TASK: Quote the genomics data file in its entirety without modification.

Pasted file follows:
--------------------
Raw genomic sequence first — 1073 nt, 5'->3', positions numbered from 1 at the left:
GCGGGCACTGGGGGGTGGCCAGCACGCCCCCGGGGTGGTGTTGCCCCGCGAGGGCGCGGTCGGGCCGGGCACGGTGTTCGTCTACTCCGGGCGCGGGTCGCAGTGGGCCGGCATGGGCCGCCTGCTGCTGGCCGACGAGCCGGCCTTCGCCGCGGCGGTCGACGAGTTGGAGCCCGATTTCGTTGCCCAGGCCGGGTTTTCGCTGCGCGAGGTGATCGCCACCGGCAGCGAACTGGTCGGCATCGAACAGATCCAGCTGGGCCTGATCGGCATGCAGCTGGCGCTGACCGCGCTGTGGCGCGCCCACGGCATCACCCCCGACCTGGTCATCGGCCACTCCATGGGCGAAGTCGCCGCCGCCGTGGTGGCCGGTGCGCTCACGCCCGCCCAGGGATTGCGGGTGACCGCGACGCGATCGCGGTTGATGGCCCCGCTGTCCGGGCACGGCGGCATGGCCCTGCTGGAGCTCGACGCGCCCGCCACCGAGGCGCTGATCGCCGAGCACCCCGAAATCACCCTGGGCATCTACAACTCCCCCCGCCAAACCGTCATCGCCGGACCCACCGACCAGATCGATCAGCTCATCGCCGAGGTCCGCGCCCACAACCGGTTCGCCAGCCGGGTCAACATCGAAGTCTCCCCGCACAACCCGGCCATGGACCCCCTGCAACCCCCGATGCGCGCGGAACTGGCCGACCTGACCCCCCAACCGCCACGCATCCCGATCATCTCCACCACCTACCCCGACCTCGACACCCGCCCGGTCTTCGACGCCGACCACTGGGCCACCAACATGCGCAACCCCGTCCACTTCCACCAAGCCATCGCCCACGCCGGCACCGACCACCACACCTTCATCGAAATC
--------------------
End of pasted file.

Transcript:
Raw genomic sequence first — 1073 nt, 5'->3', positions numbered from 1 at the left:
GCGGGCACTGGGGGGTGGCCAGCACGCCCCCGGGGTGGTGTTGCCCCGCGAGGGCGCGGTCGGGCCGGGCACGGTGTTCGTCTACTCCGGGCGCGGGTCGCAGTGGGCCGGCATGGGCCGCCTGCTGCTGGCCGACGAGCCGGCCTTCGCCGCGGCGGTCGACGAGTTGGAGCCCGATTTCGTTGCCCAGGCCGGGTTTTCGCTGCGCGAGGTGATCGCCACCGGCAGCGAACTGGTCGGCATCGAACAGATCCAGCTGGGCCTGATCGGCATGCAGCTGGCGCTGACCGCGCTGTGGCGCGCCCACGGCATCACCCCCGACCTGGTCATCGGCCACTCCATGGGCGAAGTCGCCGCCGCCGTGGTGGCCGGTGCGCTCACGCCCGCCCAGGGATTGCGGGTGACCGCGACGCGATCGCGGTTGATGGCCCCGCTGTCCGGGCACGGCGGCATGGCCCTGCTGGAGCTCGACGCGCCCGCCACCGAGGCGCTGATCGCCGAGCACCCCGAAATCACCCTGGGCATCTACAACTCCCCCCGCCAAACCGTCATCGCCGGACCCACCGACCAGATCGATCAGCTCATCGCCGAGGTCCGCGCCCACAACCGGTTCGCCAGCCGGGTCAACATCGAAGTCTCCCCGCACAACCCGGCCATGGACCCCCTGCAACCCCCGATGCGCGCGGAACTGGCCGACCTGACCCCCCAACCGCCACGCATCCCGATCATCTCCACCACCTACCCCGACCTCGACACCCGCCCGGTCTTCGACGCCGACCACTGGGCCACCAACATGCGCAACCCCGTCCACTTCCACCAAGCCATCGCCCACGCCGGCACCGACCACCACACCTTCATCGAAATC